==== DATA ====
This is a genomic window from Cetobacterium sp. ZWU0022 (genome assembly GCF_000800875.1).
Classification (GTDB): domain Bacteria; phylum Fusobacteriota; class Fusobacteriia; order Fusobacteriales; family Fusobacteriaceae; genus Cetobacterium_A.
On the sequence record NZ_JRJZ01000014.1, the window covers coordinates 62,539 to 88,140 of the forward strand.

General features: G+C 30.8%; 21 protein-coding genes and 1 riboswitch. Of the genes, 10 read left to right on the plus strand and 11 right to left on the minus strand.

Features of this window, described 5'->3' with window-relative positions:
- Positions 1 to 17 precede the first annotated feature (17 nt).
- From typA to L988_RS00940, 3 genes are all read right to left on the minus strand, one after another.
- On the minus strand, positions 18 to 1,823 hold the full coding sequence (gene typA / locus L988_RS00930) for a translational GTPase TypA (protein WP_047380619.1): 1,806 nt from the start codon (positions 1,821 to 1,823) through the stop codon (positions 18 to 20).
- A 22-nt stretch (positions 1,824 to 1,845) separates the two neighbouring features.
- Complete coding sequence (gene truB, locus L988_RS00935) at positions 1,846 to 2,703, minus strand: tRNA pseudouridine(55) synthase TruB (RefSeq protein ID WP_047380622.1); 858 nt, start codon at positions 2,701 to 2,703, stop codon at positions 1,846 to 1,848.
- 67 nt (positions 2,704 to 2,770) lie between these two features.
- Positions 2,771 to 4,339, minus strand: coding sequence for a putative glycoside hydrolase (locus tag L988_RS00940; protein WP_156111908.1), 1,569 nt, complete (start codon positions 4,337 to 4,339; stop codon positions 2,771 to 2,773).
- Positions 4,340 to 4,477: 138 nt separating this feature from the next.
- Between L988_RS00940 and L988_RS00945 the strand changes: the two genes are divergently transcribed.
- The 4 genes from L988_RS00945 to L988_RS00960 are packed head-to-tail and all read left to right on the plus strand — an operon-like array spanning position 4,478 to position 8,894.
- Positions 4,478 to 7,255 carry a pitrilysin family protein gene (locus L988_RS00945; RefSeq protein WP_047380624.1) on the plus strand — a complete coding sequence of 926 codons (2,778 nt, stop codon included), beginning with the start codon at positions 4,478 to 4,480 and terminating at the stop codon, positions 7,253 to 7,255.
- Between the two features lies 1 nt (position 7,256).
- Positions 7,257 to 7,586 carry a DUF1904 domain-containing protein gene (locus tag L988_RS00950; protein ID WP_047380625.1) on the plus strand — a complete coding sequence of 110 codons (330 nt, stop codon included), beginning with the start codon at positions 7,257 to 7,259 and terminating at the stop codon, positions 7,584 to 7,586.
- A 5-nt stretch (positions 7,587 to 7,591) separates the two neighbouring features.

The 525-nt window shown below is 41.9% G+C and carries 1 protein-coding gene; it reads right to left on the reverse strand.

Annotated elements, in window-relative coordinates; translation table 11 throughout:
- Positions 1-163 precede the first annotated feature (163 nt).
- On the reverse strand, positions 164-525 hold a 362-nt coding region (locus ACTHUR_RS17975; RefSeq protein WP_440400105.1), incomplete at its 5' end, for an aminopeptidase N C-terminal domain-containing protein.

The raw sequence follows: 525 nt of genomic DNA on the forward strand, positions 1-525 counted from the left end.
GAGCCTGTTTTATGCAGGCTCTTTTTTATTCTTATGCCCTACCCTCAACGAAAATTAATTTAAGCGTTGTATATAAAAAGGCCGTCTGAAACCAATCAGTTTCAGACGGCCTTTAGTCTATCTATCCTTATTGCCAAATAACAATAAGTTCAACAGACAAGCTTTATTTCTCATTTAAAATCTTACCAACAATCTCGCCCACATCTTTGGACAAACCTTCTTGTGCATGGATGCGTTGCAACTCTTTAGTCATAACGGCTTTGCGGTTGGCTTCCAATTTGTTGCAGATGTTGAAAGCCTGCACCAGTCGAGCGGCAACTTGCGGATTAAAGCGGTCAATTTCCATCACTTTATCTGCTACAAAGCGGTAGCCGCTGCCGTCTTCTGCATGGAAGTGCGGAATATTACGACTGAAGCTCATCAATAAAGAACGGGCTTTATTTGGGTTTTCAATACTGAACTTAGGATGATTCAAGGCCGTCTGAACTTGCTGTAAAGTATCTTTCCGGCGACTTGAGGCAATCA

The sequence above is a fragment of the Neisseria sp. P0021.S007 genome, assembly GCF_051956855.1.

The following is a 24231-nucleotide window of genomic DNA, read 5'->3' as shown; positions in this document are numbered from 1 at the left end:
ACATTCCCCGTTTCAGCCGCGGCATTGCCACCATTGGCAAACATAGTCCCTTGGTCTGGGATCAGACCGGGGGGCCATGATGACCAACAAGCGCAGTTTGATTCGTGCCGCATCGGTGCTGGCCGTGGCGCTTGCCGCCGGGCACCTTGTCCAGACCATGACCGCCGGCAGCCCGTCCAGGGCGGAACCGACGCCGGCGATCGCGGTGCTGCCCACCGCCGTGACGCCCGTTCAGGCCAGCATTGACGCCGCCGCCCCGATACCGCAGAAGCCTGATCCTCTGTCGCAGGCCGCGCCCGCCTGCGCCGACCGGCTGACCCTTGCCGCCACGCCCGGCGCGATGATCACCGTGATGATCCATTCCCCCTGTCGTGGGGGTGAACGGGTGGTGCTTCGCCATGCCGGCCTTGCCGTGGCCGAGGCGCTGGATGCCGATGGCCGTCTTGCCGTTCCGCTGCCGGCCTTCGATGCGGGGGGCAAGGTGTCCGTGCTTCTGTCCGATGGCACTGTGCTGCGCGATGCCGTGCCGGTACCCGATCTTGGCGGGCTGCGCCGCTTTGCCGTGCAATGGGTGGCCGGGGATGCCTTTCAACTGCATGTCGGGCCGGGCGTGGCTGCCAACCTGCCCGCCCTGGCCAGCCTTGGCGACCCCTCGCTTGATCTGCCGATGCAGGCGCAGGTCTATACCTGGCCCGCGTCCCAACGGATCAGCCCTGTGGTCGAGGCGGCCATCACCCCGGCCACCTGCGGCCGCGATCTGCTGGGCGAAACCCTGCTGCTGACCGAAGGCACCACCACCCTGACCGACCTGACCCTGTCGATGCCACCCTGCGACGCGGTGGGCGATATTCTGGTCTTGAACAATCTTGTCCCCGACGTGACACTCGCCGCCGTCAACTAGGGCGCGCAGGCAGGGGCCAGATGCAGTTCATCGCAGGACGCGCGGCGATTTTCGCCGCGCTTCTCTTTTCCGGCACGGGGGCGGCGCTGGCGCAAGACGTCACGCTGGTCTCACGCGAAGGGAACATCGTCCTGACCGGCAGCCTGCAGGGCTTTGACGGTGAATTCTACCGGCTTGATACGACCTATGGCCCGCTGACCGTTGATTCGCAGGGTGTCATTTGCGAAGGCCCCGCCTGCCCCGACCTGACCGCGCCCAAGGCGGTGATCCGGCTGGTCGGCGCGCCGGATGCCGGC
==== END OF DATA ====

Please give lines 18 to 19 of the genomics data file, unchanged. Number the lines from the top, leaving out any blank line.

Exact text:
- Positions 7,257 to 7,586 carry a DUF1904 domain-containing protein gene (locus tag L988_RS00950; protein ID WP_047380625.1) on the plus strand — a complete coding sequence of 110 codons (330 nt, stop codon included), beginning with the start codon at positions 7,257 to 7,259 and terminating at the stop codon, positions 7,584 to 7,586.
- A 5-nt stretch (positions 7,587 to 7,591) separates the two neighbouring features.